Dozens feared dead as tornadoes tear through Kentucky, southeastern US
Kentucky Governor Andy Beshear (Screen Grab)

Some 50 people are "likely" to have been killed in a devastating outbreak of tornadoes that ripped through Kentucky and several other U.S. states late Friday and early Saturday, Kentucky Governor Andy Beshear said.

He told local TV station WLKY that the number of dead could be "significantly north of that", the Washington Post reported.

"The reports are really heartbreaking," he said, according to the Post. It added that a spokeswoman for the state's emergency management service said that rescue officials had not confirmed figures for deaths or injuries as of early Saturday.

Some of the worst destruction was in Mayfield, in western Kentucky, the New York Times reported. About 110 people were inside a candle factory in the area when the tornado ripped through, it added.

"We believe we’ll lose at least dozens of those individuals," Beshear was quoted as saying by the Times.

In Tennessee, the severe weather killed at least three people, Dean Flener, spokesman for the state's Emergency Management Agency, said in comments carried by the Post.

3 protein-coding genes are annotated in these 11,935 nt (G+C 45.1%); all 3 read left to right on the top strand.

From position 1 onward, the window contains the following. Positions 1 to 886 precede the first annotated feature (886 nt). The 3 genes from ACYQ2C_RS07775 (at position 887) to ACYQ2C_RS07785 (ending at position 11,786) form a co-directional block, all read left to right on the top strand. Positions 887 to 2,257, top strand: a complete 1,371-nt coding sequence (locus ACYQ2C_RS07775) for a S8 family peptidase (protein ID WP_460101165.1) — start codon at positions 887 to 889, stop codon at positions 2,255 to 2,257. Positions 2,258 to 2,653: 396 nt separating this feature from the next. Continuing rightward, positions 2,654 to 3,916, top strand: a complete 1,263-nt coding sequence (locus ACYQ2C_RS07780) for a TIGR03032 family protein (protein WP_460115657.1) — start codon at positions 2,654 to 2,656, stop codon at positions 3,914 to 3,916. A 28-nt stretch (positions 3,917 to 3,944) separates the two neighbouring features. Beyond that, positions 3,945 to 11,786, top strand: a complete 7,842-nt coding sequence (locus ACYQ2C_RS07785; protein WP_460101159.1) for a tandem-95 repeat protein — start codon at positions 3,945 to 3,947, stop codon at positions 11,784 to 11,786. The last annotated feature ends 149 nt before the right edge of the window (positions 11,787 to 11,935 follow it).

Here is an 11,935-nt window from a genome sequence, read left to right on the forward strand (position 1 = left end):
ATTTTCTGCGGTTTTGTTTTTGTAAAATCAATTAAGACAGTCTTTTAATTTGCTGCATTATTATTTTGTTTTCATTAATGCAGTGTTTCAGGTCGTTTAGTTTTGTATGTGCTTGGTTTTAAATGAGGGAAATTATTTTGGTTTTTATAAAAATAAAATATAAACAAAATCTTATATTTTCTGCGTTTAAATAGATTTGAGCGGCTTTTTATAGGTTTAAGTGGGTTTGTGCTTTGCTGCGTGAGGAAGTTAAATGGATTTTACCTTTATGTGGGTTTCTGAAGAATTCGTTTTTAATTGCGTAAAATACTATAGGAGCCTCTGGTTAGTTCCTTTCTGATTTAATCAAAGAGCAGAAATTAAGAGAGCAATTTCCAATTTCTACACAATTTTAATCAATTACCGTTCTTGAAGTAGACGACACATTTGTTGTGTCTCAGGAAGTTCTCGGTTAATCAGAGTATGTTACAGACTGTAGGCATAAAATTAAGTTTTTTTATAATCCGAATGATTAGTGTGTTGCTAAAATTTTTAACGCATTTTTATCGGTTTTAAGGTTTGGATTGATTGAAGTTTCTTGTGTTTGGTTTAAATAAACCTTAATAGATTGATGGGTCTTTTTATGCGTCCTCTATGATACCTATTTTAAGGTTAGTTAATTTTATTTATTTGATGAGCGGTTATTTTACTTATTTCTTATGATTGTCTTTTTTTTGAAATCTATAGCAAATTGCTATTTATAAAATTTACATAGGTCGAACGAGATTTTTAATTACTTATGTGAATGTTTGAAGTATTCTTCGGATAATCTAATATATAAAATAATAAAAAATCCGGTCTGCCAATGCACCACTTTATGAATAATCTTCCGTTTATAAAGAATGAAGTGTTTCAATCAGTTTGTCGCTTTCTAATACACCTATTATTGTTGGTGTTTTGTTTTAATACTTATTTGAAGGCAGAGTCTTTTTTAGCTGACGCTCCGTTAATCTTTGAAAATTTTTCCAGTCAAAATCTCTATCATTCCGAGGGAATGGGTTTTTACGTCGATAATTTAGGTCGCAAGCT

At least one person was killed and five were injured when a tornado shredded the roof of a nursing home in Monette in northern Arkansas, the Post quoted local officials as saying.

In Illinois, authorities said many people were trapped after a roof partially collapsed at an Amazon.com Inc warehouse near St. Louis late on Friday, after tornadoes and strong storms blew through the area.

Beshear, who declared a state of emergency in his state, was quoted as saying the damage would be "some of the worst ... we’ve seen in a long time".

The storms caused a CSX company freight train to derail in western Kentucky, although it said no injuries were reported, the Times said.

Bill Bunting, operations chief at the Storm Prediction Center, part of the National Weather Service, said at least five states were hit by the tornadoes, naming them as Illinois, Kentucky, Tennessee, Missouri and Arkansas, the Times reported.

(REUTERS)